Jacqueline van der Zijden reports on how incubators are currently being used for the cultivation of vital cell lines.
A controlled, reliable incubation system can be one of the most valuable pieces of equipment in a laboratory. Having the ability to culture a healthy cell line can make the difference between successful and failed investigations and influence the results of ground-breaking research projects.
Since the birth of the first test tube baby in 1978, the frequency and success of IVF procedures has increased dramatically. A review of 10 reports by international groups estimated that across 74 countries, the number of babies born as a result of the IVF procedure went from around 90,000 to over 2 million between 1990 and 20121. Accounting for missing data, it is generally agreed that today there has been more than 5 million IVF births worldwide2.
Following this success, further improvement of assisted reproduction remains a widely pursued topic. The continuing development of easier methods has increased interest and introduced opportunities to make IVF more affordable, successful and available to the wider population.
The Karolinska Institute is the biggest medical university in Sweden and is responsible for some of this research. The prestigious Institute has a large stem cell programme containing many research groups, one of which is run by Professor Outi Hovatta. This project is investigating the maturation of human ovarian follicles and oocytes from cryostored human ovarian tissue. It is hoped that this technique can be employed when there are risks to implanting tissue directly back into the ovary of a woman who has lost her eggs, perhaps due to chemotherapy or genetic causes.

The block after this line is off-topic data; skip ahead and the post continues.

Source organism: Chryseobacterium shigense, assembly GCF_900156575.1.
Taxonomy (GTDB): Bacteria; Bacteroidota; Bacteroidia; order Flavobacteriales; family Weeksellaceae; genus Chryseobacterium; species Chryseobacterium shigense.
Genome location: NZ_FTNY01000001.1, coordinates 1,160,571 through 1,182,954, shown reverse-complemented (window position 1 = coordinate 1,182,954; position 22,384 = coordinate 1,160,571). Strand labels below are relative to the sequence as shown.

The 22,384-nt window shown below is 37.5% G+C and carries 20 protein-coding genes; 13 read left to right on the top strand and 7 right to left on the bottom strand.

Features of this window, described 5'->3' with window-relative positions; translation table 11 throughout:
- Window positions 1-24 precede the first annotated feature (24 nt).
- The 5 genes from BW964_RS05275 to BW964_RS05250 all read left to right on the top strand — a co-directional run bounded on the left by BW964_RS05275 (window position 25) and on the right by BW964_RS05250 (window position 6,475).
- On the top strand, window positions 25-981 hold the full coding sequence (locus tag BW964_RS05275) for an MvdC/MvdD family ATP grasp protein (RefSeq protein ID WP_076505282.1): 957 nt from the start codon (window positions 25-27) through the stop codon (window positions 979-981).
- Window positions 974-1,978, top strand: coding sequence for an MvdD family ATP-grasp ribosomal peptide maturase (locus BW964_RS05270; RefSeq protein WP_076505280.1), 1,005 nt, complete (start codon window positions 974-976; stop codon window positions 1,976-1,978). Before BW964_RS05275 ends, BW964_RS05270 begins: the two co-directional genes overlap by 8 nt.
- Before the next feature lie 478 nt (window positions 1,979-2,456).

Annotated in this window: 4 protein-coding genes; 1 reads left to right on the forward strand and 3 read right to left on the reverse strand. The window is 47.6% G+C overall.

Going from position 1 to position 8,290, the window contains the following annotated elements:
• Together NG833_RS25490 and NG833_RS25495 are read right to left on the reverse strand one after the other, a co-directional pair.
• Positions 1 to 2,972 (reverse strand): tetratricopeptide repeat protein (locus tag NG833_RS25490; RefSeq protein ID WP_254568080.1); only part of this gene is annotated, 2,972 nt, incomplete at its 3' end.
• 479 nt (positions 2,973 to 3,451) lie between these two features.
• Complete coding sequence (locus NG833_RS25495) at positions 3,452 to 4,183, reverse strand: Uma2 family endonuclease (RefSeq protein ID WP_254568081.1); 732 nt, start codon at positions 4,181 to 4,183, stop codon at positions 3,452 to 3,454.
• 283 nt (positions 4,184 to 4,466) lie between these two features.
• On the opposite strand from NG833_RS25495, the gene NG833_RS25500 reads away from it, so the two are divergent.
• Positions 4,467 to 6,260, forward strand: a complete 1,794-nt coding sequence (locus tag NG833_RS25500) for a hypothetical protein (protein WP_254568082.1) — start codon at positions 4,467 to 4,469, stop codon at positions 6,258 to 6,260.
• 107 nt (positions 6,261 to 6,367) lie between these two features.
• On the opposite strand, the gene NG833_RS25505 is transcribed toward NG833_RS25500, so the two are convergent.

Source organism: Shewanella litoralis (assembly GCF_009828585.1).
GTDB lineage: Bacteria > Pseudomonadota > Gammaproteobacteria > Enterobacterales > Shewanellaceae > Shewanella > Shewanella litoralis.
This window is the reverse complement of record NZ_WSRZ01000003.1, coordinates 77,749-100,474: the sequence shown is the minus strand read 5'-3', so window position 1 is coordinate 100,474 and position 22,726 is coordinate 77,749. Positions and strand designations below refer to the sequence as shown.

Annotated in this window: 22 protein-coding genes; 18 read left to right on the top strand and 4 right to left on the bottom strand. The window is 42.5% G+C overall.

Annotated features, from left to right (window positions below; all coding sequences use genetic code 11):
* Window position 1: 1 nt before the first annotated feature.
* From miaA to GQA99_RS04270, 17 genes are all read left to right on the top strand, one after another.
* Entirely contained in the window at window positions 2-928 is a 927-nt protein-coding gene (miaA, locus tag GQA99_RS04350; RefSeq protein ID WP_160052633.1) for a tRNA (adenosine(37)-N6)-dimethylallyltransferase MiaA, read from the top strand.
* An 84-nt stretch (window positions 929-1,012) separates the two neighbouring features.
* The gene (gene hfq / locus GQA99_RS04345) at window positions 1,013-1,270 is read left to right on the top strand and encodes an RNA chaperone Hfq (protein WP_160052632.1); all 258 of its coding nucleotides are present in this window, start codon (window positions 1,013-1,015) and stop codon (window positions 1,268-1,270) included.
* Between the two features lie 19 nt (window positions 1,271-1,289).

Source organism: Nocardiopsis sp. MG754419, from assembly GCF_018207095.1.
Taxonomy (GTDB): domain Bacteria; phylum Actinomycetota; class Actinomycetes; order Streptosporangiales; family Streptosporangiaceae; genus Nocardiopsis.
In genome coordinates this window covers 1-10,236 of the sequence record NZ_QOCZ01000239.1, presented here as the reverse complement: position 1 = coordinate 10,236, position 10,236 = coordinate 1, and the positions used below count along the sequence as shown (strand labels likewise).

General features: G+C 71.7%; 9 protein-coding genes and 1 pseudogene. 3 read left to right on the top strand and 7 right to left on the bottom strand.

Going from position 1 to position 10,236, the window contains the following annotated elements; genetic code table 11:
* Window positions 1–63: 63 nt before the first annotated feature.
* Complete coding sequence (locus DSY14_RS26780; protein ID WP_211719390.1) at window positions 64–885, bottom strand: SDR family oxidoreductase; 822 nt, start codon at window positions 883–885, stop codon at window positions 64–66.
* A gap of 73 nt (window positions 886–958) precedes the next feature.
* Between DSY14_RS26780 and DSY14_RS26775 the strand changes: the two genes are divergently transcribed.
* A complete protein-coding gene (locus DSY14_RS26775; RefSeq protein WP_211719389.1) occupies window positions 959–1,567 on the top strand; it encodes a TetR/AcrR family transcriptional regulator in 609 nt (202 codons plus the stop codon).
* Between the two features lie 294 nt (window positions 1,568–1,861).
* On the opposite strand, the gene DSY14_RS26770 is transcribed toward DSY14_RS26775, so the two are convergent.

Successfully culturing oocytes from primodial follicles to full maturity is a long and delicate process and can be severely affected by their developing environment. Therefore, when undertaking this painstaking research the Institute is very dependant on the performance and reliability of its incubation systems. Recent advances in incubator technologies have meant that temperature and environmental control can be achieved.
There are twenty Panasonic MCO-5M incubators in the Karolinska Institute laboratories for reproductive research. These small, personal appliances are well suited for applications involving professional cell culturing, due to their precise CO2 and O2 level controls, reliable decontamination and temperature stability. This environmental control is vitally important in IVF research and was a major consideration for the Karolinska Institute when specifying their systems.
As with all cell cultivation, in order to culture mature oocytes, very precise conditions are required. For example, the temperature must remain at a constant 37˚C and reduced oxygen and carbon dioxide concentrations must be maintained, reflecting the natural in vivo conditions of the cells. Differentiations in these conditions can impact on cell metabolism and future viability, impacting on the success of potential IVF procedures.
At the Karolinska Institute, the optimum conditions are provided for each and every cell culture undergoing maturation, whether they are situated by the incubator door or at the back of the chamber. The uniformity in conditions is guaranteed by Panasonic’s patented Direct Heat and Air Jacket (Fig. 1), which ensures and maintains the required temperature of 37˚C by enclosing the chamber in high density foam insulation. In addition, gentle fan circulation reduces any temperature gradient throughout the chamber.